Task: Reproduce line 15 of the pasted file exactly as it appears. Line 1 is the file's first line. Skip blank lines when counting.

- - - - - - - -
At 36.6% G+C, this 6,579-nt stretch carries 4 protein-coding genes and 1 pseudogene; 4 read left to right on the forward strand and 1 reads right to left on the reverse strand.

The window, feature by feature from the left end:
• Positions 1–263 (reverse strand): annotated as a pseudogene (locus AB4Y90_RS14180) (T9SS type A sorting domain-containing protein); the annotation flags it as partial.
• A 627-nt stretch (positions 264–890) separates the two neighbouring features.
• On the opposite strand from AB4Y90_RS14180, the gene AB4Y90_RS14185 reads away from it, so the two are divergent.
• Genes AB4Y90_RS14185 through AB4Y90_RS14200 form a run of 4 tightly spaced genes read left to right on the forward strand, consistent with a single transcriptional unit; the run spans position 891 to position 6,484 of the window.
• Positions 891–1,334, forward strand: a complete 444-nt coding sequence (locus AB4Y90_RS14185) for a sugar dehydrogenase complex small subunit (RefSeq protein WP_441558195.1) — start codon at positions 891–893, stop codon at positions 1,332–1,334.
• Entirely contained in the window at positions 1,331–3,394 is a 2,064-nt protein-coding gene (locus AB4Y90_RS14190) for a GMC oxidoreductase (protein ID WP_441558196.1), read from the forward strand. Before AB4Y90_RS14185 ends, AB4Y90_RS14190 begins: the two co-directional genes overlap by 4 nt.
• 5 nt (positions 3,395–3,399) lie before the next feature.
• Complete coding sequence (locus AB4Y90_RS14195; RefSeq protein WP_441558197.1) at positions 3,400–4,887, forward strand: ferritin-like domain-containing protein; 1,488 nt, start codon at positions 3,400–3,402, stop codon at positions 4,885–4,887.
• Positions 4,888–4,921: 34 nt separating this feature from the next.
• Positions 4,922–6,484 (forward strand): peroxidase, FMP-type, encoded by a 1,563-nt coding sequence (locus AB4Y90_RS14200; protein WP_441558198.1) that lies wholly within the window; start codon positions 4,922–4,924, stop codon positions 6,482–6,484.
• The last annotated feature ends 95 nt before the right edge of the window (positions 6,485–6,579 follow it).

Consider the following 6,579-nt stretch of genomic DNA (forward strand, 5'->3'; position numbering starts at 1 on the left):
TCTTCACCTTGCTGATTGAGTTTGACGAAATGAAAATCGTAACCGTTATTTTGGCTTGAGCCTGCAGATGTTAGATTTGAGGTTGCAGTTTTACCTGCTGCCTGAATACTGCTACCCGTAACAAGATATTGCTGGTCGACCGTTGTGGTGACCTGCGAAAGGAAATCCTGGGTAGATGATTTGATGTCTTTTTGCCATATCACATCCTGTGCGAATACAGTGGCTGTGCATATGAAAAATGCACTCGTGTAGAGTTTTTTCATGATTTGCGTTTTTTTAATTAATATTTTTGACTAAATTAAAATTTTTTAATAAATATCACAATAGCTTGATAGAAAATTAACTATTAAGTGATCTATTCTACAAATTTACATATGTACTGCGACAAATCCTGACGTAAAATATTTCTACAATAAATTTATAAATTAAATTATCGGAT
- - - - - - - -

TCTTCACCTTGCTGATTGAGTTTGACGAAATGAAAATCGTAACCGTTATTTTGGCTTGAGCCTGCAGATGTTAGATTTGAGGTTGCAGTTTTACCTGCTGCCTGAATACTGCTACCCGTAACAAGATATTGCTGGTCGACCGTTGTGGTGACCTGCGAAAGGAAATCCTGGGTAGATGATTTGATGTCTTTTTGCCATATCACATCCTGTGCGAATACAGTGGCTGTGCATATGAAAAATGCACTCGTGTAGAGTTTTTTCATGATTTGCGTTTTTTTAATTAATATTTTTGACTAAATTAAAATTTTTTAATAAATATCACAATAGCTTGATAGAAAATTAACTATTAAGTGATCTATTCTACAAATTTACATATGTACTGCGACAAATCCTGACGTAAAATATTTCTACAATAAATTTATAAATTAAATTATCGGAT